|Also called||Lancia Beta Montecarlo
|Production||1975-1978 and 1980-1981|
|Body style||2-door Targa
|Engine||1,995 cc straight-4
1,756 cc straight-4 (Scorpion)
|Wheelbase||2,300 mm (91 in)|
|Length||3,810 mm (150 in)-3,965 mm (156.1 in)|
|Width||1,690 mm (67 in)-1,696 mm (66.8 in)|
|Height||1,190 mm (47 in)|
|Curb weight||970 kg (2,100 lb)-1,075 kg (2,370 lb)|
Abarth SE 030
|Designer(s)||Paolo Martin at Pininfarina|
Cars from the first series, which were produced from 1975 to 1978, were known as Lancia Beta Montecarlos and those from the second series, produced from 1980 to 1981, simply as Lancia Montecarlos. In both cases Montecarlo was spelled as one word, unlike Monte Carlo in the Principality of Monaco. Both series were offered in Coupé and Spider versions, the latter featuring a unique roll-back manually operated targa style convertible top. The Spider was sold in the United States as the Lancia Scorpion during 1976 and 1977.
Total production numbers come to 7,798 units. With production spaning from 1974 to 1982 with an exception of 1979.
3,558 fisrt series and 817 second series targas; 2,080 first series and 1,123 second series coupés; 220 corse (Lancia 037).
At the early stages of development the Montecarlo was known as the Fiat X1/8 Project, commissioned by Fiat for Pininfarina to built a 3.0 litre V6 mid-engined sports car. X1/8 chassis was designed and developed for the first time in-house by Pininfarina and not based on any existing production car. Due to Oil Crisis later the project was renamed X1/20 and updated to 2.0 litre, and was intended to be a replacement for a 124 Coupe and Spider and 'big brother' to the Fiat X1/9. It had a similar mid-engined layout, with a larger engine and roomier interior. First car to be made out of X1/20 Project was Abarth SE 030 in 1974. The project was passed to Lancia, and was constructed by Pininfarina, the original design company, in Turin, Italy. Lancia Beta Montecarlo was the first car to be made completely in-house by Pininfarina.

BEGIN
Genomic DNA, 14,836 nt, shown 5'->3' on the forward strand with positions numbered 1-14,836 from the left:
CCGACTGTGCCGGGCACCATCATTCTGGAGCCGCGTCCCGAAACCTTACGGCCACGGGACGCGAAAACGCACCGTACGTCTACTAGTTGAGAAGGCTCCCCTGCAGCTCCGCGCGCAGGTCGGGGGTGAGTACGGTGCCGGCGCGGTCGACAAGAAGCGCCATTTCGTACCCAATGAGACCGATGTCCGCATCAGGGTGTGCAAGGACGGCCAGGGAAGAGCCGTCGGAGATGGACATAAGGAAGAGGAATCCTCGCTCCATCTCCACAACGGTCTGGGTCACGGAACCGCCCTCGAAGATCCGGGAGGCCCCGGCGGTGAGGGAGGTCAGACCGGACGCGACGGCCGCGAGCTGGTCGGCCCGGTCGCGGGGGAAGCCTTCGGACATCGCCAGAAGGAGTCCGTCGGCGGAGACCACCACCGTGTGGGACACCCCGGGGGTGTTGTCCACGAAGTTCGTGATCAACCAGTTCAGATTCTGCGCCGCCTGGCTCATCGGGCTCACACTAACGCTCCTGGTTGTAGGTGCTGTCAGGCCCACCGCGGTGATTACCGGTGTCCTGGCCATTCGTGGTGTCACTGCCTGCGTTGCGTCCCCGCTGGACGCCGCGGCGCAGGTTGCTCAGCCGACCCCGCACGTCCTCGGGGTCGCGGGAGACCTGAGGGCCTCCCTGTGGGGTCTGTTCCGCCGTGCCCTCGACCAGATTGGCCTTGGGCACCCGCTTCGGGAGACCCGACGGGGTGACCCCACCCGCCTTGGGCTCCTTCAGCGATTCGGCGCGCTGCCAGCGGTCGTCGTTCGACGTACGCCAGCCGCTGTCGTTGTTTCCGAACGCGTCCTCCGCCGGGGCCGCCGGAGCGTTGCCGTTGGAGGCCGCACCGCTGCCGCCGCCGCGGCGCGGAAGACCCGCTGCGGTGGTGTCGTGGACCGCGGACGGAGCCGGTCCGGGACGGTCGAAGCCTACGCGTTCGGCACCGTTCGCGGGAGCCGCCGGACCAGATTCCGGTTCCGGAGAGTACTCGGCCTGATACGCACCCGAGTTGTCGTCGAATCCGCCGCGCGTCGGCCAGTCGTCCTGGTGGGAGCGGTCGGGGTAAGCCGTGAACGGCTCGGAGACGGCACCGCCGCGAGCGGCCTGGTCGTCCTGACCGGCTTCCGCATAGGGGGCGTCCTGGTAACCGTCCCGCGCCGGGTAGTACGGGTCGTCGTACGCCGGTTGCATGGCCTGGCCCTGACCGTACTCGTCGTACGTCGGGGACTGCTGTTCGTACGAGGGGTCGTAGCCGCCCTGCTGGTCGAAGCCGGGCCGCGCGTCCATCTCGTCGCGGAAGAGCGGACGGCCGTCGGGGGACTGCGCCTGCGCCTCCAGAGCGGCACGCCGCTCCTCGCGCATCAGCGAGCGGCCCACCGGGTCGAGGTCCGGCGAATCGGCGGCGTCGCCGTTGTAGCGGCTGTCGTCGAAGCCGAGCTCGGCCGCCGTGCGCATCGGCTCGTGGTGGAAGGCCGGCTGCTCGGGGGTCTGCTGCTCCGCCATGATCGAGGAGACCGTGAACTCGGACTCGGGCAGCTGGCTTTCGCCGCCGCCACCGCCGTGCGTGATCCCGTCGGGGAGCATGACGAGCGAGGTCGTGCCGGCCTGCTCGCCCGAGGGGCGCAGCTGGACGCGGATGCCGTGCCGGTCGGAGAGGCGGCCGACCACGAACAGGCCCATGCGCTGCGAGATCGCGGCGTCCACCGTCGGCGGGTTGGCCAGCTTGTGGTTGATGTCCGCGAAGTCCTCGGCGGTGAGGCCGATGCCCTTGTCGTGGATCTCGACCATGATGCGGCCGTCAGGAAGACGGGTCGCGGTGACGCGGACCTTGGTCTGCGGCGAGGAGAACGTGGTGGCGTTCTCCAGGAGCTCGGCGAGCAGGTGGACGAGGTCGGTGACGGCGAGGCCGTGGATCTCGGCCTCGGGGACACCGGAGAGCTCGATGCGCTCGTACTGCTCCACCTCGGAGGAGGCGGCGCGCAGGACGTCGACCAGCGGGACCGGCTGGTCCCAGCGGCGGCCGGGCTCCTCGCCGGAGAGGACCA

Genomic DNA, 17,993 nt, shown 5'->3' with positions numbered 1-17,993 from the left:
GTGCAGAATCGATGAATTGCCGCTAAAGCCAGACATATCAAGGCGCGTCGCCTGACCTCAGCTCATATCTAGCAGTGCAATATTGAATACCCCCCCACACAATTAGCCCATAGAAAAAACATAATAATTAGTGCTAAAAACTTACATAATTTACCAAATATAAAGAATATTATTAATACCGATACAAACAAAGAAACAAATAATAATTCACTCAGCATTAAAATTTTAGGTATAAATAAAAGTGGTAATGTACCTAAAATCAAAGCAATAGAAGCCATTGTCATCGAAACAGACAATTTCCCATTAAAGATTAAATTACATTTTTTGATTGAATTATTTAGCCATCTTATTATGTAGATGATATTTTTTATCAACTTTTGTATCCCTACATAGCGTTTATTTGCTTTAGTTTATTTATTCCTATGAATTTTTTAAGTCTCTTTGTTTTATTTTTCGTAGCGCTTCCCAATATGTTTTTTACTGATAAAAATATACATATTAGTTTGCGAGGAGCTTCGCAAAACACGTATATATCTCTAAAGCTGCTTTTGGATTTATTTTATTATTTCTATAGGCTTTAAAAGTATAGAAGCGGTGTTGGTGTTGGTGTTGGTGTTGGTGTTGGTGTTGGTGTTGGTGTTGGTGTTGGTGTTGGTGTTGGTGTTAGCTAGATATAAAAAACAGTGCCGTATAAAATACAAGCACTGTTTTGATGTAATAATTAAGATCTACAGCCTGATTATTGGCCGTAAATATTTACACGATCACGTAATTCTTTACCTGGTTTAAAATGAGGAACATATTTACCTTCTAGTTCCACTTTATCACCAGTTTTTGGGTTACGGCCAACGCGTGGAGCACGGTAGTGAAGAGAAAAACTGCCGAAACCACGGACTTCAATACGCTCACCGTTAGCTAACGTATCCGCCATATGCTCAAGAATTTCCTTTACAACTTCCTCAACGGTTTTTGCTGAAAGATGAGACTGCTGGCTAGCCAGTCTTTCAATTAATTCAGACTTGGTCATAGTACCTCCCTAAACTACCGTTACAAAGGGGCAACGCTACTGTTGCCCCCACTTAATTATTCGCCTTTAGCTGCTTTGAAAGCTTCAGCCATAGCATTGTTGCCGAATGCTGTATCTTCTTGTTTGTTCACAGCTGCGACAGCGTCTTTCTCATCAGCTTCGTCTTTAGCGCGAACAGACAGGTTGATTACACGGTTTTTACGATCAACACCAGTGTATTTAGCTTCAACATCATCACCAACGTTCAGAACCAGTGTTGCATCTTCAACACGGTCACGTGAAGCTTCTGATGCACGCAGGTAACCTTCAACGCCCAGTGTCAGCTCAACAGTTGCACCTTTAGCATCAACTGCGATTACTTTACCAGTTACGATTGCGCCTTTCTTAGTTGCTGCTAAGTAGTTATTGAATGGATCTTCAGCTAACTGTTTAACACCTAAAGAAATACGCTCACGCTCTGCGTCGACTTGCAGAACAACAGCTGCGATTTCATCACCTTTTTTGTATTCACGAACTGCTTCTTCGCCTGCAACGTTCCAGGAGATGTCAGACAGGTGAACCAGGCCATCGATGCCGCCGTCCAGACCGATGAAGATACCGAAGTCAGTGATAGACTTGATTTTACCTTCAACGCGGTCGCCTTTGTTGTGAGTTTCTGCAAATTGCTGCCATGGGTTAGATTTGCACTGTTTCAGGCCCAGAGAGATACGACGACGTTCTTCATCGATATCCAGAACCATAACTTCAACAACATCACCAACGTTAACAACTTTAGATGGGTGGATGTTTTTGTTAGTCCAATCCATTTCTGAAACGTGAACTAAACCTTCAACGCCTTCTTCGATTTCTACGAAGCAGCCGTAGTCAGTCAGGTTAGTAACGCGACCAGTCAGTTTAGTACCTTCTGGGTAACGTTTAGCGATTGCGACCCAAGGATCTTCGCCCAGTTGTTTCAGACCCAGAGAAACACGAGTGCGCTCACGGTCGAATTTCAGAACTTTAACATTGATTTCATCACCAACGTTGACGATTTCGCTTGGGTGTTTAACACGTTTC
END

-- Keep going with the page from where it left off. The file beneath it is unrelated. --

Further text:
The final car to carry the Beta badge was the Pininfarina designed – and built – two-door Lancia Montecarlo. This was a rear-wheel drive, mid-engined two-seater sports car that shared very few components with other Betas. The car was originally designed as Pininfarina's contender to replace Fiat's 124 Coupe, but lost out to Bertone's cheaper design, which became the Fiat X1/9. Pininfarina's design was called the X1/20 at the prototype stage. Lancia launched the Montecarlo as a premium alternative to the X1/9, with the 2 litre twin cam engine rather than the X1/9's single cam 1300. Both used a similar, based on the Fiat 128, MacPherson strut front suspension and disc brakes at both front and rear. Lancia Beta parts were limited to those from the existing Fiat/Lancia standard parts bin, the transverse mount version of the Fiat 124's twin cam engine and the five speed gearbox and transaxle.
Montecarlos were available as fixed head "Coupés" and also as "Spiders" with solid A and B pillars, but a large flat folding canvas roof between them. The very first examples had steel panels to the rear wings above the engine bay, but this limited version made reversing difficult and it was replaced by glass panels. This gave a 'flying buttress' appearance to the rear, similar to the Maserati Merak.
First Series cars (1975–1978) were badged Lancia Beta Montecarlo. They were named "Montecarlo", written as one word, not Monte Carlo, one of Monaco's administrative areas. There was then a 2-year gap in production. The revised Second Series cars (1980–1981) were simply badged as Lancia Montecarlo. In the United States of America the First Series cars were marketed as the Scorpion alongside the rest of the Beta range. Scorpion was used because General Motors had already used the name Monte Carlo for one of their cars. The Scorpion name was a reference to Abarth.
Group 5 Lancia Beta Montecarlo Turbo competing
in the 1980 World Championship for Makes.